Faber then joins in: "there isn't much upside in treasuries unless it is for the short term. When I look ten years ahead I don't want to have my money in USTs." His main concern is that due to high budget deficits, there is a good chance that these will go even higher, and as a result the interest payments on government debt will become unbearable. As for the foreign bid, Faber also points out their prior folly: "In 1999/2000 foreigners also wanted to buy the NASDAQ and what happened afterwards is a major collapse. I would not look at foreign buying as a very intelligent leading indicator." In other words Faber just called the Chinese, UK and Japanese permabid in UST moronic. Faber is also not a big fan of a 30 year bond market (since 1981). "I would rather buy an asset class that has been in a bear market." Faber would buy farm land, agricultural commodities, and that gold belongs in a portfolio.

Probably the best argument of the debate is Schiff's observation that the government is not expanding the economy with the newly printed money: no money is being invested in productive capacity, it is not expanding the tax base, and as a result the economy is getting weaker.

Faber, is laconic, in saying that the UST market bottomed out in 1981 when yields went over 15% on the 10 Y, and topped in December 2008, at 2.1%, which was "the peak of the bubble."

Gold and silver go vertical on anticipation of QE 2.0

Click on chart to enlarge.


Existing home sales plunge


Again, what recovery? We are almost 3 years into this recession/depression. Recessions, on average, last 18 months.

When money dies, by Adam Ferguson


Cumulative bank failures reported by FDIC

Click on chart to enlarge.

Some recovery, eh?

Monday, August 23, 2010

Greek yachts on fire-sales


California forces state agencies to accept IOU's


Enron accounting has bankrupted America


“Forget the official debt,” he tells Aaron in this clip. The “real” deficit - including non-budgetary items like unfunded liabilities of Medicare, Medicaid, Social Security and the defense budget - is actually $202 trillion, the professor and author calculates; or 15 times the “official" numbers.

“Congress has engaged in Enron accounting,” says Kotlikoff, who recently penned an op-ed for Bloomberg entitled: The U.S. Is Bankrupt and We Don't Even Know It.

Sunday, August 22, 2010

Is gold a commodity?


Deep discounts aren't enough to lure shoppers


Dr. Keynes killed the patient


American consumers are trying their best to deleverage. In terms of the story, the patient is actually trying to lose weight. But the government is blocking deleveraging and trying to boost consumption. They are forcing food down the patient's throat. According to the Flow of Funds Report, households reduced debt at a 2.4% annualized rate ($330 billion) during Q1 of 2010. Meanwhile, the federal government was piling on debt at an 18.5% annual rate ($1.44 trillion). Since every dollar of government debt is a promise to tax the private sector in the future with interest, this public spending spree effectively negated the Herculean efforts of the private sector to return to a sustainable path.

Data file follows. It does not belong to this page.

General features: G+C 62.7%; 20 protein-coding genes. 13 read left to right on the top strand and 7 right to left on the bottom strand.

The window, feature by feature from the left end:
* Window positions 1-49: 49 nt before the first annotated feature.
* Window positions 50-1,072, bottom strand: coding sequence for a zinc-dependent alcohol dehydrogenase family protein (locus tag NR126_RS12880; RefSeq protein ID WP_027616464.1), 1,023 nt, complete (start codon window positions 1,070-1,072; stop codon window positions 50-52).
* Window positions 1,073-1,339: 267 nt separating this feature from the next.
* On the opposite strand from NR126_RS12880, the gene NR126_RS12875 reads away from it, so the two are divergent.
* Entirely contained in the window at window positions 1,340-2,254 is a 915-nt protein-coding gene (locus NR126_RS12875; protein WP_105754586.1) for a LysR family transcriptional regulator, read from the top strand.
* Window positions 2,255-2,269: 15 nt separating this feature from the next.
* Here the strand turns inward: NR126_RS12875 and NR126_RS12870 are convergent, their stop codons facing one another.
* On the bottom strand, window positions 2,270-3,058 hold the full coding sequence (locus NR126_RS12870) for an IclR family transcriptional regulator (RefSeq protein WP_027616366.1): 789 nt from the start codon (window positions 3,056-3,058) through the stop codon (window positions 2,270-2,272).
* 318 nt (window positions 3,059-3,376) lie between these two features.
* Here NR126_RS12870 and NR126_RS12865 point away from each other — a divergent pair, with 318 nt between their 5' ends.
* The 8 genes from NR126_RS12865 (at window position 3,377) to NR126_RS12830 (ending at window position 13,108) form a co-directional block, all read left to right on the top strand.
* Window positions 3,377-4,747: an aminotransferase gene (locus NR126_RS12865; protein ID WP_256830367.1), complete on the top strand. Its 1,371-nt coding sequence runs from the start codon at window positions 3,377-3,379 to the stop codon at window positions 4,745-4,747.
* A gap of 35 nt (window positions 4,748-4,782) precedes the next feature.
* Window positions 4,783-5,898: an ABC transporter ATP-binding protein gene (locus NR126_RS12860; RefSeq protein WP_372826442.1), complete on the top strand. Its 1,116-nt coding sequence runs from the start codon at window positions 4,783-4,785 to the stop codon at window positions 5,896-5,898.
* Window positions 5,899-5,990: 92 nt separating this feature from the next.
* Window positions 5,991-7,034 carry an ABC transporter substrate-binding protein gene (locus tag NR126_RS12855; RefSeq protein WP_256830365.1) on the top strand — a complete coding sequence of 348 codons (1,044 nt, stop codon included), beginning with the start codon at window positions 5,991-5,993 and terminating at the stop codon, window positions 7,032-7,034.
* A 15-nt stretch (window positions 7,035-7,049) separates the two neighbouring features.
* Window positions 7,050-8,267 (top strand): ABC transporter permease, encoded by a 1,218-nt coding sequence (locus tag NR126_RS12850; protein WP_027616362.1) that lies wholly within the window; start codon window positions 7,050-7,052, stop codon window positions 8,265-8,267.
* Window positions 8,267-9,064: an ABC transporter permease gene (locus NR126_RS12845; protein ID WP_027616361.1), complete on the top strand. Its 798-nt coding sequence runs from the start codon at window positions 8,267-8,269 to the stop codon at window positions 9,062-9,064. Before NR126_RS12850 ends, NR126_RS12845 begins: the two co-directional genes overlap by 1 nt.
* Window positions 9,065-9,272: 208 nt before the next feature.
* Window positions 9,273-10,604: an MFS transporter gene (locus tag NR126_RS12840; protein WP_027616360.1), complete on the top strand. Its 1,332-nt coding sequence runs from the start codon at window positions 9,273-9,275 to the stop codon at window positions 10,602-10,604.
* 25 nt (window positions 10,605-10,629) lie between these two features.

That's where the arrogance of Washington is really apparent. Scores of millions of American consumers have made the decision that reducing their debt burden is in their best interests right now. But a few hundred individuals in government believe they know better than the collective wisdom of the entire free market. By leveraging up the public sector, they have used their power to confiscate our savings. In short, they are forbidding us from following the common sense path to fiscal health.

Iran loads first nuclear power plant



Former Fed governor Fred Mishkin on Iceland

Iceland's economy collapsed in 2008, as did its currency. Fred Mishkin is a former governor in the Federal Reserve Bank. He's also an Ivy Leaguer from Columbia University. In other words, he has impressive credentials as a respected economist in academia and within the government. Watch how he squirms in the video when pressed with tough questions.

America will soon find out we have been duped by our government leaders and economists, in my opinion, of course. "Faith in the central bank" is a contradiction of terms.

Quant funds are shrinking

Not only are retail investors retreating from the stock market, but so are the "smartest-guys-in-the-room" quant funds. It appears the smart money lost big in 2008.


With fewer retail and institutional participants, any liquidity-induced market rallies will be short-lived and shallow, in my opinion.

California facing IOU's again


Mortgage aid program is a bust


FDIC failed bank list

I've blogged this link before, but the most recent collapse of banks has a disproportionately high number from California. Florida and Nevada are also competing for the unenviable throne of banks under receivership.


The erosion of America's middle class


thestreet.com is bearish on ARNA--again

Adam Feuerstein, thestreet.com's biotech analyst is once again bearish on shares of Arena Pharmaceuticals. He was also bearish on shares of DNDN and HGSI before they appreciated more than 10-fold from their lows. And he was bullish on VVUS before the advisory committee rejected anti-obesity drug Qnexa, tanking shares more than 60% the next day.


In other words, his track record for predicting winners and losers is spotty at best.

Meanwhile, the editors of the New England Journal of Medicine and the Formulary journal, the most respected peer-reviewed medical journal and peer-reviewed drug management journal, respectively, were overwhelmingly positive of ARNA's Lorcaserin benefits for obese and morbidly overweight patients, balanced against a clean safety profile.

Mr. Feuerstein is a "Senior Columnist" specializing in biotech and works for thestreet.com, a public company being investigated by the SEC for accounting irregularities.